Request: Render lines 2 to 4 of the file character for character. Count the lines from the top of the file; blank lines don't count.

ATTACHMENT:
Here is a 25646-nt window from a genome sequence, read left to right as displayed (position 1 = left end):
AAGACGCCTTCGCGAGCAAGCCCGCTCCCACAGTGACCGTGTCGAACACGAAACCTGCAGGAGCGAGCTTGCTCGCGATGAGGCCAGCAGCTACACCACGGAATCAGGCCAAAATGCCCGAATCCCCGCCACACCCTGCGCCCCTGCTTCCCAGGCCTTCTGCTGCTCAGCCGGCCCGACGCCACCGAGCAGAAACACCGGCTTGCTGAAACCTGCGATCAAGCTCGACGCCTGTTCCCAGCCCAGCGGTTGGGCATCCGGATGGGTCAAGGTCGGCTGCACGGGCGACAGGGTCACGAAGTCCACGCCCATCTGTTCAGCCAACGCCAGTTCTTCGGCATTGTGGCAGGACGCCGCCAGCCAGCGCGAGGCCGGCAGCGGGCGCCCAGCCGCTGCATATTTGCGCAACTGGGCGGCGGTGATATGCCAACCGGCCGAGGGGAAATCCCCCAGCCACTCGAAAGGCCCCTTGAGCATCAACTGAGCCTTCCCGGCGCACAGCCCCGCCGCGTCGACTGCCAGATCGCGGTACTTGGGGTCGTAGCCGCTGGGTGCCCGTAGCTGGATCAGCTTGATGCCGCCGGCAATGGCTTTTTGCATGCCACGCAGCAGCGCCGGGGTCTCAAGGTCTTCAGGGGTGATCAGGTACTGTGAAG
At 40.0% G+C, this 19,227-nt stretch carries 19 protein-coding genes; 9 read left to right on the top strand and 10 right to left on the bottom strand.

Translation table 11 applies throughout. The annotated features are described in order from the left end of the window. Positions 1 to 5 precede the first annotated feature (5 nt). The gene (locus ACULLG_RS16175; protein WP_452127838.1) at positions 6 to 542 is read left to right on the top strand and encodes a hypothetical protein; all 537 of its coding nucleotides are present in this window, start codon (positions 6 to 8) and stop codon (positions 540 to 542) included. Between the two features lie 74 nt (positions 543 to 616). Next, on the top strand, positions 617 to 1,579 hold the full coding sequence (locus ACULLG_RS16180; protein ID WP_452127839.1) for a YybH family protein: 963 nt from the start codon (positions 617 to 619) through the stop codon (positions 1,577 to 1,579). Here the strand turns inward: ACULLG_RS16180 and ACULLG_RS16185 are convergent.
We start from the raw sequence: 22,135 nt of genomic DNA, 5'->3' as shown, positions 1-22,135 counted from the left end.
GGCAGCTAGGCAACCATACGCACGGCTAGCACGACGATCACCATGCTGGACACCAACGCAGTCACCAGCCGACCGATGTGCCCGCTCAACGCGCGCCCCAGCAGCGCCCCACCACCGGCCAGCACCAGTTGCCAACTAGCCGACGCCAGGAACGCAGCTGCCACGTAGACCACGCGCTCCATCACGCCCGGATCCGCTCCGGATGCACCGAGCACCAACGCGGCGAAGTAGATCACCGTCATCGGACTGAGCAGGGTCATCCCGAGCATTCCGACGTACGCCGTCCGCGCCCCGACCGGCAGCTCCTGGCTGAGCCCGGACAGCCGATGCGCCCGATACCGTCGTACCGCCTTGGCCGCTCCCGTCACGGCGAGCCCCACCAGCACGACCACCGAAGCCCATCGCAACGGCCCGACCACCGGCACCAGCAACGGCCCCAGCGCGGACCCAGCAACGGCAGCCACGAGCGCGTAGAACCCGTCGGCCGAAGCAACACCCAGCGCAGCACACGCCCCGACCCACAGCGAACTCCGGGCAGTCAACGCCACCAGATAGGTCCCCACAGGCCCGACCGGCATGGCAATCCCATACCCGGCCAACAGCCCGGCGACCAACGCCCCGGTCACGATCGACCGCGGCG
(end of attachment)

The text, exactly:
AAGACGCCTTCGCGAGCAAGCCCGCTCCCACAGTGACCGTGTCGAACACGAAACCTGCAGGAGCGAGCTTGCTCGCGATGAGGCCAGCAGCTACACCACGGAATCAGGCCAAAATGCCCGAATCCCCGCCACACCCTGCGCCCCTGCTTCCCAGGCCTTCTGCTGCTCAGCCGGCCCGACGCCACCGAGCAGAAACACCGGCTTGCTGAAACCTGCGATCAAGCTCGACGCCTGTTCCCAGCCCAGCGGTTGGGCATCCGGATGGGTCAAGGTCGGCTGCACGGGCGACAGGGTCACGAAGTCCACGCCCATCTGTTCAGCCAACGCCAGTTCTTCGGCATTGTGGCAGGACGCCGCCAGCCAGCGCGAGGCCGGCAGCGGGCGCCCAGCCGCTGCATATTTGCGCAACTGGGCGGCGGTGATATGCCAACCGGCCGAGGGGAAATCCCCCAGCCACTCGAAAGGCCCCTTGAGCATCAACTGAGCCTTCCCGGCGCACAGCCCCGCCGCGTCGACTGCCAGATCGCGGTACTTGGGGTCGTAGCCGCTGGGTGCCCGTAGCTGGATCAGCTTGATGCCGCCGGCAATGGCTTTTTGCATGCCACGCAGCAGCGCCGGGGTCTCAAGGTCTTCAGGGGTGATCAGGTACTGTGAAG
At 40.0% G+C, this 19,227-nt stretch carries 19 protein-coding genes; 9 read left to right on the top strand and 10 right to left on the bottom strand.

Translation table 11 applies throughout. The annotated features are described in order from the left end of the window. Positions 1 to 5 precede the first annotated feature (5 nt). The gene (locus ACULLG_RS16175; protein WP_452127838.1) at positions 6 to 542 is read left to right on the top strand and encodes a hypothetical protein; all 537 of its coding nucleotides are present in this window, start codon (positions 6 to 8) and stop codon (positions 540 to 542) included. Between the two features lie 74 nt (positions 543 to 616). Next, on the top strand, positions 617 to 1,579 hold the full coding sequence (locus ACULLG_RS16180; protein ID WP_452127839.1) for a YybH family protein: 963 nt from the start codon (positions 617 to 619) through the stop codon (positions 1,577 to 1,579). Here the strand turns inward: ACULLG_RS16180 and ACULLG_RS16185 are convergent.